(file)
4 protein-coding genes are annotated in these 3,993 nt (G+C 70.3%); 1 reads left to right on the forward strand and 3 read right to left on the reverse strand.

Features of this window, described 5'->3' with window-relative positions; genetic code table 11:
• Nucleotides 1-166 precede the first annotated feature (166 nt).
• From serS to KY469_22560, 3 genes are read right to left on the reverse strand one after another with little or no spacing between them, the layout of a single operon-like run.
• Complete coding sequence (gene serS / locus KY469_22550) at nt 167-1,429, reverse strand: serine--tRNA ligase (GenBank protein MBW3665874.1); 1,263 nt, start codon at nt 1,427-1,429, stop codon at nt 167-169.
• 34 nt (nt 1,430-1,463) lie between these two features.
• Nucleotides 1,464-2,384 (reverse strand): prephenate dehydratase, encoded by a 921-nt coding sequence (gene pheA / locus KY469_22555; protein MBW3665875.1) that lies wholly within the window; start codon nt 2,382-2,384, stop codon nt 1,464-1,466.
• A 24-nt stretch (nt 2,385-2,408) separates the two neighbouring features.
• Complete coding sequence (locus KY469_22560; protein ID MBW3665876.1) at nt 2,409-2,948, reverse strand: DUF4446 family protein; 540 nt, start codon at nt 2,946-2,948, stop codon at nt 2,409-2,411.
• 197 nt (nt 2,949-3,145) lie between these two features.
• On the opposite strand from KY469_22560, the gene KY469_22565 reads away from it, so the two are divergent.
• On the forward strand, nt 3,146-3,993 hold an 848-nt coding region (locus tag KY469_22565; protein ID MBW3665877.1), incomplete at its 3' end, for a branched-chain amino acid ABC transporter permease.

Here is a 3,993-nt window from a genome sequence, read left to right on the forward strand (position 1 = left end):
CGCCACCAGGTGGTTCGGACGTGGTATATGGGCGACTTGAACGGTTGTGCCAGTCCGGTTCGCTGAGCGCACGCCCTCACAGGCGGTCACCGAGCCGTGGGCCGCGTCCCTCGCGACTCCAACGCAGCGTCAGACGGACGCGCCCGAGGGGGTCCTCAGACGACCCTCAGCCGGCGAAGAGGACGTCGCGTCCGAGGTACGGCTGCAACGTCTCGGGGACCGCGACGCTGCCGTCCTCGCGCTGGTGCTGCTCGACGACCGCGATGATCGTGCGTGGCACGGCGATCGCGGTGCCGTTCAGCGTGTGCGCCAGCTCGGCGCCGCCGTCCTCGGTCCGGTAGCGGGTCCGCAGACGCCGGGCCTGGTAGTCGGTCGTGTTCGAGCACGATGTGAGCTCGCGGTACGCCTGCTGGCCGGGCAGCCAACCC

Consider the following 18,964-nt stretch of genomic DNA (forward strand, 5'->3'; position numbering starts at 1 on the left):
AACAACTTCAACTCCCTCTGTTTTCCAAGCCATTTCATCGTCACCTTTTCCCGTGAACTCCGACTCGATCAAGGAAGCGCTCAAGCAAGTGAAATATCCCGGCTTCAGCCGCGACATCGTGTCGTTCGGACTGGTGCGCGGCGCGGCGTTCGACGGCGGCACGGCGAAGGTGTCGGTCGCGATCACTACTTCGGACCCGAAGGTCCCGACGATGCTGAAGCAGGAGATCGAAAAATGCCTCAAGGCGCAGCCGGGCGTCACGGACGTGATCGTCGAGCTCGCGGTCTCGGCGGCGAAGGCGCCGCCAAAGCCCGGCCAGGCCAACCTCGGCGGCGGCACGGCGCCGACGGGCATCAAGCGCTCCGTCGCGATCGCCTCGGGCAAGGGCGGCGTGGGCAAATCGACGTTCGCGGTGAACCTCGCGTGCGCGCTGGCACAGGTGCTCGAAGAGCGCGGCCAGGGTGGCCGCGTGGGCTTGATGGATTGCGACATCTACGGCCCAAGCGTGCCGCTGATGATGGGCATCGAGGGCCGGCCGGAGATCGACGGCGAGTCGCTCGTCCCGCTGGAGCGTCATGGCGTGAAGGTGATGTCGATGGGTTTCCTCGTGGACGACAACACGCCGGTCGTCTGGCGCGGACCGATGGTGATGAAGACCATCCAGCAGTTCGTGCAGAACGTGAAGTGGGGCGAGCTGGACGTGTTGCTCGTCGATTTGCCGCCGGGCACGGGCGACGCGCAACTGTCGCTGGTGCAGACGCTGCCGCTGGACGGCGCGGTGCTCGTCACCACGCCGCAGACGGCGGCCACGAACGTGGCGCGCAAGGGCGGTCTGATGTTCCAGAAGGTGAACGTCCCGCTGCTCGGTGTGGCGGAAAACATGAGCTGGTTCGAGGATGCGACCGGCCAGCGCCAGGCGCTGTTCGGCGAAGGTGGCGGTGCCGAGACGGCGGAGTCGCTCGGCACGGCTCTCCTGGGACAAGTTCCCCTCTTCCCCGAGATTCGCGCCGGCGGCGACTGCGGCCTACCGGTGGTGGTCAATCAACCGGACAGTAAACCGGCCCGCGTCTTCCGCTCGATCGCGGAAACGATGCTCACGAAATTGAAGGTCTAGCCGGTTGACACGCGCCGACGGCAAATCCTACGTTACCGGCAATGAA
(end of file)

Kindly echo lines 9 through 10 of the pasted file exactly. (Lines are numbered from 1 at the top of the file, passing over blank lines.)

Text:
• Complete coding sequence (locus KY469_22560; protein ID MBW3665876.1) at nt 2,409-2,948, reverse strand: DUF4446 family protein; 540 nt, start codon at nt 2,946-2,948, stop codon at nt 2,409-2,411.
• 197 nt (nt 2,949-3,145) lie between these two features.